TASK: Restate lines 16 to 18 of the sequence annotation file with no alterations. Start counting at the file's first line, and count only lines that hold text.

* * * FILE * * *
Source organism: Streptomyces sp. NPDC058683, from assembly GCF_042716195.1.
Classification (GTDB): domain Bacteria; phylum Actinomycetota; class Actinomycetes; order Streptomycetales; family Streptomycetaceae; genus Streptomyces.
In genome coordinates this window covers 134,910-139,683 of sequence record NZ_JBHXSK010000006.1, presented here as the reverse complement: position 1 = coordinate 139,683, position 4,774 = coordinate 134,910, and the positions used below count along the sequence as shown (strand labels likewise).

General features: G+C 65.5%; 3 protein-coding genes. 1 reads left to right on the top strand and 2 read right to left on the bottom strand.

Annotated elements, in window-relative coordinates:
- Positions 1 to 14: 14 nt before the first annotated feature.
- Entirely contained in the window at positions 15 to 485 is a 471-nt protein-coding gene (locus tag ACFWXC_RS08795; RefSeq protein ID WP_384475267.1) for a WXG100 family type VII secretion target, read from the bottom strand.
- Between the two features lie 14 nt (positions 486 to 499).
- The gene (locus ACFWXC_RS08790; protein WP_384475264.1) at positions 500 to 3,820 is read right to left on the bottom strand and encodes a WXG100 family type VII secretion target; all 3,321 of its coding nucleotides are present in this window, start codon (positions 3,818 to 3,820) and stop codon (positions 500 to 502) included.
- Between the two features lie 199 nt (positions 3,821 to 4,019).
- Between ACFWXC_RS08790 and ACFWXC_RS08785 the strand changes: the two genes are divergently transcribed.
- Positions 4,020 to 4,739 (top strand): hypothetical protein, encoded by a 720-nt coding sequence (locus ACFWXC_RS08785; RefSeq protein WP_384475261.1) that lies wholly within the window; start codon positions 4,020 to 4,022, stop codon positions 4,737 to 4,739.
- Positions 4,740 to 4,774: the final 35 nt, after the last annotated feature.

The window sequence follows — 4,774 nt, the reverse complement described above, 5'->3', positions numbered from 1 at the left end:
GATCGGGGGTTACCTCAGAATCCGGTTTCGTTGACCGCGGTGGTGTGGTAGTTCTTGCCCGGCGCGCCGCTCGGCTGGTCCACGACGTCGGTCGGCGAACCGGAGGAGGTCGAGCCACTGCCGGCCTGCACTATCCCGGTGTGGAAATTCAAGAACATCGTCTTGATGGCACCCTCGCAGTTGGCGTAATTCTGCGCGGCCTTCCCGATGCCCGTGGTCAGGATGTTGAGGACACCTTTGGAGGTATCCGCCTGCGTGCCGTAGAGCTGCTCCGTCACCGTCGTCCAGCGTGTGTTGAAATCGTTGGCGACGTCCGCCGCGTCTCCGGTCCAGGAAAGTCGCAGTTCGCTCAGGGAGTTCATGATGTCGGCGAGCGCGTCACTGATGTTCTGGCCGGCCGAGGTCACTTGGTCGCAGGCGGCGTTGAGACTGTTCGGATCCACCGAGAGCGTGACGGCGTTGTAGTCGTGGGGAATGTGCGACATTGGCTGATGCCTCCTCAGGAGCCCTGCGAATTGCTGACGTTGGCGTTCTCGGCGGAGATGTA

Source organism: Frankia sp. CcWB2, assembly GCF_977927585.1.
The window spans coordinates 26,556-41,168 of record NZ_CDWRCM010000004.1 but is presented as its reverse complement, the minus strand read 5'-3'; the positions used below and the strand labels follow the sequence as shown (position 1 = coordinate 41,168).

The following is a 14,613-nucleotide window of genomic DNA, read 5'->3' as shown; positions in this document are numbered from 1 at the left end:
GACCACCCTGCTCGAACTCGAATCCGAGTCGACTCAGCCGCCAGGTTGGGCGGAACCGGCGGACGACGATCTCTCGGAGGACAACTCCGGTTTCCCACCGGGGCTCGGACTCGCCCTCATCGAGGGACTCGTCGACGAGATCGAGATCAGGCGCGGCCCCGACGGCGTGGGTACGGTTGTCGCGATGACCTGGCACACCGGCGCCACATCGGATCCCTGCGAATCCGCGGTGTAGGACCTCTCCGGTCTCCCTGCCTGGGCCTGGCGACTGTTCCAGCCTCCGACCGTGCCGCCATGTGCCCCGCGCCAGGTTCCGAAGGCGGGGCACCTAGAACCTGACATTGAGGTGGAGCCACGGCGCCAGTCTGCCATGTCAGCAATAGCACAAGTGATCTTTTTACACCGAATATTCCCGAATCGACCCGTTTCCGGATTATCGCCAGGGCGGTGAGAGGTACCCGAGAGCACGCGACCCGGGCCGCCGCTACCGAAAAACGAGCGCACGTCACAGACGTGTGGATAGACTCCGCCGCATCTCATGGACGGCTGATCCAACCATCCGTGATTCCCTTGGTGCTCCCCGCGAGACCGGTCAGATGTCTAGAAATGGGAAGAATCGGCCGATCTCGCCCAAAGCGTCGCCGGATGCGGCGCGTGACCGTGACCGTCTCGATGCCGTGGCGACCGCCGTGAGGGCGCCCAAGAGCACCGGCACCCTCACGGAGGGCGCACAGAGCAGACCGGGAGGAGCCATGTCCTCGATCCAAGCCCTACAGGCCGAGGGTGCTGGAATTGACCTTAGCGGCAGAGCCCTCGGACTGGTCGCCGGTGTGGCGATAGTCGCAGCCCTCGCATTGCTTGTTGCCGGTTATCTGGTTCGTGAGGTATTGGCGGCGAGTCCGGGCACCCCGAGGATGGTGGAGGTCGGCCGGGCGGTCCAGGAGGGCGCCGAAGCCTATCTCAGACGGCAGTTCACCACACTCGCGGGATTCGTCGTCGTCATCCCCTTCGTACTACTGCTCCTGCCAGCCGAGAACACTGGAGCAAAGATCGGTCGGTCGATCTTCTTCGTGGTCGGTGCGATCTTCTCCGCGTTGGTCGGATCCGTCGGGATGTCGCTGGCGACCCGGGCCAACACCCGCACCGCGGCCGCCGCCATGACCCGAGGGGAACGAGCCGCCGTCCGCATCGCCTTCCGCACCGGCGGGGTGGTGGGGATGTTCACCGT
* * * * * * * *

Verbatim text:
Source organism: Frankia sp. CcWB2, assembly GCF_977927585.1.
The window spans coordinates 26,556-41,168 of record NZ_CDWRCM010000004.1 but is presented as its reverse complement, the minus strand read 5'-3'; the positions used below and the strand labels follow the sequence as shown (position 1 = coordinate 41,168).

The following is a 14,613-nucleotide window of genomic DNA, read 5'->3' as shown; positions in this document are numbered from 1 at the left end: